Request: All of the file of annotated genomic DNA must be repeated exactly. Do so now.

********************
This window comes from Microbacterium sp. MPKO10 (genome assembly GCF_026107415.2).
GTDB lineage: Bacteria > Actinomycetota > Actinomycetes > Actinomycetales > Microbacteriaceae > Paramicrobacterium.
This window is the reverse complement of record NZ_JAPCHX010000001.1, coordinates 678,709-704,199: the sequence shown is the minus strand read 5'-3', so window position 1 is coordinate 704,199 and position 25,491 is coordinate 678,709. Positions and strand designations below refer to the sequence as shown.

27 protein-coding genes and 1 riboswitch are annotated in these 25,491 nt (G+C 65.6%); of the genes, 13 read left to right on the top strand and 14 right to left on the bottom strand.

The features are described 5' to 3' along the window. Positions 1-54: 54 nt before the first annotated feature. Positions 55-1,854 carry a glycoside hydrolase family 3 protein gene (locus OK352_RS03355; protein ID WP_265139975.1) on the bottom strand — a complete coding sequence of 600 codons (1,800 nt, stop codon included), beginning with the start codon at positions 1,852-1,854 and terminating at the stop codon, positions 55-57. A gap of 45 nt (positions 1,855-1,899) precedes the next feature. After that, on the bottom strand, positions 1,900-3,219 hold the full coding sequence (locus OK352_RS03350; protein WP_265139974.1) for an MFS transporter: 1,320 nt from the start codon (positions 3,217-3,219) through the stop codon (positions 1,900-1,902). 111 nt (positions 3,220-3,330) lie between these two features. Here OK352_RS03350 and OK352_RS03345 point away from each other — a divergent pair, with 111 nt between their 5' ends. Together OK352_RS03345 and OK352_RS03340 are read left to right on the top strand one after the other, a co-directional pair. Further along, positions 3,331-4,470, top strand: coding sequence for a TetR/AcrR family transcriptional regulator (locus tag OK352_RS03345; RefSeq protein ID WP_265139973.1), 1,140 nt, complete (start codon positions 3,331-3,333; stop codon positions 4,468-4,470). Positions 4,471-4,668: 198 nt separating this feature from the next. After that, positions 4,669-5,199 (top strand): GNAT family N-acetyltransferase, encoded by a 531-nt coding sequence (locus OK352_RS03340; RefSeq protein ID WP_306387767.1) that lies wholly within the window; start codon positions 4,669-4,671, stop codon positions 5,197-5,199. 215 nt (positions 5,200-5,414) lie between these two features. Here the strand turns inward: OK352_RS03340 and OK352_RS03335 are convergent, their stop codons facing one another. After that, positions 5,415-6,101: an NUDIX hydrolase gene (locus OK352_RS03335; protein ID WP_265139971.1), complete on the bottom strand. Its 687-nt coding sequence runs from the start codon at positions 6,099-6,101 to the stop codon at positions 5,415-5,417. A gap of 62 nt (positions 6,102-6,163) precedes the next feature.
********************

This window comes from Microbacterium sp. MPKO10 (genome assembly GCF_026107415.2).
GTDB lineage: Bacteria > Actinomycetota > Actinomycetes > Actinomycetales > Microbacteriaceae > Paramicrobacterium.
This window is the reverse complement of record NZ_JAPCHX010000001.1, coordinates 678,709-704,199: the sequence shown is the minus strand read 5'-3', so window position 1 is coordinate 704,199 and position 25,491 is coordinate 678,709. Positions and strand designations below refer to the sequence as shown.

27 protein-coding genes and 1 riboswitch are annotated in these 25,491 nt (G+C 65.6%); of the genes, 13 read left to right on the top strand and 14 right to left on the bottom strand.

The features are described 5' to 3' along the window. Positions 1-54: 54 nt before the first annotated feature. Positions 55-1,854 carry a glycoside hydrolase family 3 protein gene (locus OK352_RS03355; protein ID WP_265139975.1) on the bottom strand — a complete coding sequence of 600 codons (1,800 nt, stop codon included), beginning with the start codon at positions 1,852-1,854 and terminating at the stop codon, positions 55-57. A gap of 45 nt (positions 1,855-1,899) precedes the next feature. After that, on the bottom strand, positions 1,900-3,219 hold the full coding sequence (locus OK352_RS03350; protein WP_265139974.1) for an MFS transporter: 1,320 nt from the start codon (positions 3,217-3,219) through the stop codon (positions 1,900-1,902). 111 nt (positions 3,220-3,330) lie between these two features. Here OK352_RS03350 and OK352_RS03345 point away from each other — a divergent pair, with 111 nt between their 5' ends. Together OK352_RS03345 and OK352_RS03340 are read left to right on the top strand one after the other, a co-directional pair. Further along, positions 3,331-4,470, top strand: coding sequence for a TetR/AcrR family transcriptional regulator (locus tag OK352_RS03345; RefSeq protein ID WP_265139973.1), 1,140 nt, complete (start codon positions 3,331-3,333; stop codon positions 4,468-4,470). Positions 4,471-4,668: 198 nt separating this feature from the next. After that, positions 4,669-5,199 (top strand): GNAT family N-acetyltransferase, encoded by a 531-nt coding sequence (locus OK352_RS03340; RefSeq protein ID WP_306387767.1) that lies wholly within the window; start codon positions 4,669-4,671, stop codon positions 5,197-5,199. 215 nt (positions 5,200-5,414) lie between these two features. Here the strand turns inward: OK352_RS03340 and OK352_RS03335 are convergent, their stop codons facing one another. After that, positions 5,415-6,101: an NUDIX hydrolase gene (locus OK352_RS03335; protein ID WP_265139971.1), complete on the bottom strand. Its 687-nt coding sequence runs from the start codon at positions 6,099-6,101 to the stop codon at positions 5,415-5,417. A gap of 62 nt (positions 6,102-6,163) precedes the next feature.